08+ WRX 5 Speed Short Shifter Comparison (Stock, SPT, Kartboy)
I was curious to try some different shifters, and I managed to get the stock, SPT, and Kartboy all together at the same time, so I decided to take some photos and measurements for anyone who is curious. I didn't see much like this online, so I hope they are interesting/useful to someone.
The first thing that I would like to point out is that these photos and measurements are for the 2008-2013 WRX / 2006-2009 Legacy GT / 2006-2008 Forester XT. Other models may have different dimensions. I also wanted to clarify that the SPT shifter is the OEM factory short shifter. It is often called the "STI Short Shifter" and is sold via SPT. I am calling it the SPT shifter to avoid confusion with the 6 Speed STI transmission. As confirmed by Tom at Kartboy, the shifter itself is what creates the shorter throws with the SPT setup. The linkages are exactly like stock. They are only sold as a package because that is how Subaru receives them.
Before going any further I'll give a quick rundown on how a short shifter works. It is not a difficult concept, but some people may not be fully aware. Some people think of a short shifter as being physically shorter. Others think of it as having shorter shifts. In most aftermarket shifters both of these things are true. Skip this part if you already understand what a short shifter does.
There are two aspects that can be changed in regard to shifter throw. The first is the overall height of the shifter. This reduces the amount you have to move your hand in order to shift into gear, simply by placing your hand closer to the linkage. I will be referring to this as the "top" (distance between linkage connection and the top of the shifter). This obviously will also decrease the overall height of the shifter.
The second change is to increase the distance between the pivot ball and the linkage connection (I will refer to this as the "bottom"). This changes the length of the throw by reducing the leverage (and actually will marginally increase the overall height of the shifter if nothing else is changed). Either of these things can be done independently, but they are most often done at the same time to provide the best results.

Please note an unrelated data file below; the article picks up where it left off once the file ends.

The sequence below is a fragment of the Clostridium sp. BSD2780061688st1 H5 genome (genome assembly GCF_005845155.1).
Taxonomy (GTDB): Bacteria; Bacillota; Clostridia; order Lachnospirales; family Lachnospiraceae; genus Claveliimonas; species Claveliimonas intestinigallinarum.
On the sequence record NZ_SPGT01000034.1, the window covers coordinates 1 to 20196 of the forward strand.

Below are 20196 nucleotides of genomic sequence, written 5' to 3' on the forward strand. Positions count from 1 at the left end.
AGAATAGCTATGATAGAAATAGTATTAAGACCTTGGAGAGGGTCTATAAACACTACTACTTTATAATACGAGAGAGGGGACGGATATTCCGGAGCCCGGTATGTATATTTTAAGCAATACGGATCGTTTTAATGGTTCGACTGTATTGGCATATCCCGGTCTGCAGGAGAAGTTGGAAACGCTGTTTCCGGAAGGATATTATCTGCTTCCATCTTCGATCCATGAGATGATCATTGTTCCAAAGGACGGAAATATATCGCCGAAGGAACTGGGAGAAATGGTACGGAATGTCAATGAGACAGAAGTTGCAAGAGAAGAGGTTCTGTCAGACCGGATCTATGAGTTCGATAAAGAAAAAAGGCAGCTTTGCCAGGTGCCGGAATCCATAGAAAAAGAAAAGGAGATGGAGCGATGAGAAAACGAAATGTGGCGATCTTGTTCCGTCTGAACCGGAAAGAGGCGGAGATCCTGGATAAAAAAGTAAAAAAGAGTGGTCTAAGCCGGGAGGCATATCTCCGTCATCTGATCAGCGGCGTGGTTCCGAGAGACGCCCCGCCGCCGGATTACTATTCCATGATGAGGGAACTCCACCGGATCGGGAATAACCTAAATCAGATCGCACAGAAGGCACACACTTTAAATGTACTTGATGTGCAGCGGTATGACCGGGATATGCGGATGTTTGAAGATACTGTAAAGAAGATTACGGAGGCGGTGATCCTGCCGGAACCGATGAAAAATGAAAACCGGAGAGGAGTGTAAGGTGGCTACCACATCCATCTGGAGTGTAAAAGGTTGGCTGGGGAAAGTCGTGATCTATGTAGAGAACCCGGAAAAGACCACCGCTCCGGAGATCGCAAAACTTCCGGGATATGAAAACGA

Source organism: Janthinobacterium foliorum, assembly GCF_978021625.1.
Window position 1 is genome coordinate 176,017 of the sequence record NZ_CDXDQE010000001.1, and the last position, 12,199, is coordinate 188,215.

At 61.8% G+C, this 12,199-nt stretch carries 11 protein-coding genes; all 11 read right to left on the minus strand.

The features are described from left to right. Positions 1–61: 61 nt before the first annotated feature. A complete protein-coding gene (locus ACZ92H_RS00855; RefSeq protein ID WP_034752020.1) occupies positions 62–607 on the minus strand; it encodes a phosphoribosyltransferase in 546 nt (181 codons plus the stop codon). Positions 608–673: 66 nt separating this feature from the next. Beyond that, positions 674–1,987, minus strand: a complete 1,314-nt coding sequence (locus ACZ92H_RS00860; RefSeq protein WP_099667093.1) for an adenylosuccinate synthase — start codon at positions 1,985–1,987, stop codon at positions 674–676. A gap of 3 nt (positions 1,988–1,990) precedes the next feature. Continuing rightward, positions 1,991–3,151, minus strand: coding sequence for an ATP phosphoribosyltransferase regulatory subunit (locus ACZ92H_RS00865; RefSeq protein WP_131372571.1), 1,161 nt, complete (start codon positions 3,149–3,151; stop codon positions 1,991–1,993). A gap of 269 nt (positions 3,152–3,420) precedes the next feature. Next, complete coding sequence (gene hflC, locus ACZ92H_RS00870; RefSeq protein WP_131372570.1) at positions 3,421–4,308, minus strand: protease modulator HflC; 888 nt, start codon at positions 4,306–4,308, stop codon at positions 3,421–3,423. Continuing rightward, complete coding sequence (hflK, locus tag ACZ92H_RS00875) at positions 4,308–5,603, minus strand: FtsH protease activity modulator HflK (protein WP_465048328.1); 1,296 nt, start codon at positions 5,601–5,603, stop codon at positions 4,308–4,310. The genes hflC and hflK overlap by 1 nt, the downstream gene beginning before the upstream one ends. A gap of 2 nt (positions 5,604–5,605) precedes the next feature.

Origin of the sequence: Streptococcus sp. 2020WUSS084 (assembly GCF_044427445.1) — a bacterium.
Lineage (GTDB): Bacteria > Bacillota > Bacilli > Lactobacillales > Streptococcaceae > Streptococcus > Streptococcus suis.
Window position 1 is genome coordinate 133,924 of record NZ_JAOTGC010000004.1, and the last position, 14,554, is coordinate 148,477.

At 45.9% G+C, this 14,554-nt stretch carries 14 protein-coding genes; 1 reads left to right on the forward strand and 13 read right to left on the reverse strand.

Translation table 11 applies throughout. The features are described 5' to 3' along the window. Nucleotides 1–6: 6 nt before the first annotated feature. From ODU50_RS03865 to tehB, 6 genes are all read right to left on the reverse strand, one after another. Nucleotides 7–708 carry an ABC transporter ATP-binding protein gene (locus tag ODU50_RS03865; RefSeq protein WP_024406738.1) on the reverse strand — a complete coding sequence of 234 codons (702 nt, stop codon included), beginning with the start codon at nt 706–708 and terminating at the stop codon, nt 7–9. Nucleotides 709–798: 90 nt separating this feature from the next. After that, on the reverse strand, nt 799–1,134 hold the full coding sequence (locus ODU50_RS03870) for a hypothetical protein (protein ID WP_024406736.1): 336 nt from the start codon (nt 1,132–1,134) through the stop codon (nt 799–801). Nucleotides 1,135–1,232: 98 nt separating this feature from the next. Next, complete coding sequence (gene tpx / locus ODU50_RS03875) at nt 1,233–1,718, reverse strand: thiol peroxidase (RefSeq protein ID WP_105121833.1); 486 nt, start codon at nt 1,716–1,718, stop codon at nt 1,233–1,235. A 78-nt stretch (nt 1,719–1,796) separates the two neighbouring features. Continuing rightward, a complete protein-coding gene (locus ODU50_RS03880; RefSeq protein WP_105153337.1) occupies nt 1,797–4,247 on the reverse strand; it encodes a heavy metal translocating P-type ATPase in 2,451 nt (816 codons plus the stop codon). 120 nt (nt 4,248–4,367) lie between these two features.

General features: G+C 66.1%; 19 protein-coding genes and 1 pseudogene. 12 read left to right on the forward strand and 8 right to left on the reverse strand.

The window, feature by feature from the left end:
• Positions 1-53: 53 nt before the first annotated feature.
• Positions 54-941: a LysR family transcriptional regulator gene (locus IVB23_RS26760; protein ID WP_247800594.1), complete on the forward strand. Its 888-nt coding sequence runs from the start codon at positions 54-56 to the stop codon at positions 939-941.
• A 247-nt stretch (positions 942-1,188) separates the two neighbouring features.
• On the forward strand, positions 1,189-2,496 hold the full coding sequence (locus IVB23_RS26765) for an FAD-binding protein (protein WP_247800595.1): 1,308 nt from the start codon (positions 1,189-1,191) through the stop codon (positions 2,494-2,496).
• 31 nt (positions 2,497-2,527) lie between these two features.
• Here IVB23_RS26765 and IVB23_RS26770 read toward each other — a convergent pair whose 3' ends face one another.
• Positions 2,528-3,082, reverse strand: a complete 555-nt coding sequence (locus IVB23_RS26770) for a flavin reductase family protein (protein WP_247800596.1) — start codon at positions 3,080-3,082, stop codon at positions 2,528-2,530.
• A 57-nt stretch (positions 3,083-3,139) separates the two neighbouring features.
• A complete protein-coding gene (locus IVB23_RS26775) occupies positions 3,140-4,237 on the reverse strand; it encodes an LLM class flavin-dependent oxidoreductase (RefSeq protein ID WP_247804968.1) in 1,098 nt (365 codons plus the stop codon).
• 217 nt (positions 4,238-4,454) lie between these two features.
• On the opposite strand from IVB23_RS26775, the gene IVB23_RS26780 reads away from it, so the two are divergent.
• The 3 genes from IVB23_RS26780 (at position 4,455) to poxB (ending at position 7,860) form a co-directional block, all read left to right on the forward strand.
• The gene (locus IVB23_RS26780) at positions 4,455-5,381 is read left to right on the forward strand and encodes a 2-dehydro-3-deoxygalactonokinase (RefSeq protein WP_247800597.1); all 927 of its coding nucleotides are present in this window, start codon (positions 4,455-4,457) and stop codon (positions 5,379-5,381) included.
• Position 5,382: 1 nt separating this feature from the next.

If you understand this concept you may realize that a very short top section, and very long bottom section would result in the shortest throws (taken to the extreme, your hand would simply be holding onto the linkage to shift). This is true, but there are other constraints that must be considered. Reducing the overall height too much will be hard to reach and uncomfortable. Increasing the length of the bottom section can only be done so far within the given limits of the linkages going to the tranny. And doing either of these too much will reduce leverage and result in notchy, hard shifts.
With that out of the way, I'll start with some overall photos of the shifters side by side:
You can see that the stock and SPT shifters have the same overall height, but the position of the linkage connection on the SPT shifter is higher up, which creates the shorter shifts. The SPT and Kartboy shifters have similar distances between the pivot point and the linkage connection, but the overall height is much shorter on the Kartboy.
Next are some photos of the top and bottom sections (table of measurements below):
The pictures aren't perfect, but here are the measurements I took:
Shifter Bottom Top Ratio Reduction
Stock 2.44" 8.50" 3.48 -
SPT 3.00" 8.00" 2.67 23%
Kartboy 3.00" 7.00" 2.33 33%
The "Bottom" measurement is from the middle of the ball to the middle of the hole for the linkage connection. The "Top" measurement is from the middle of the hole for the linkage connection to the top of the threads. The distance to the bottom of the threads could also matter, depending on what knob you have (more on this later), but I didn't use this for the calculations. The measurements should be accurate to within 1/16" (and then converted to decimal) as long as my eyes weren't deceiving me.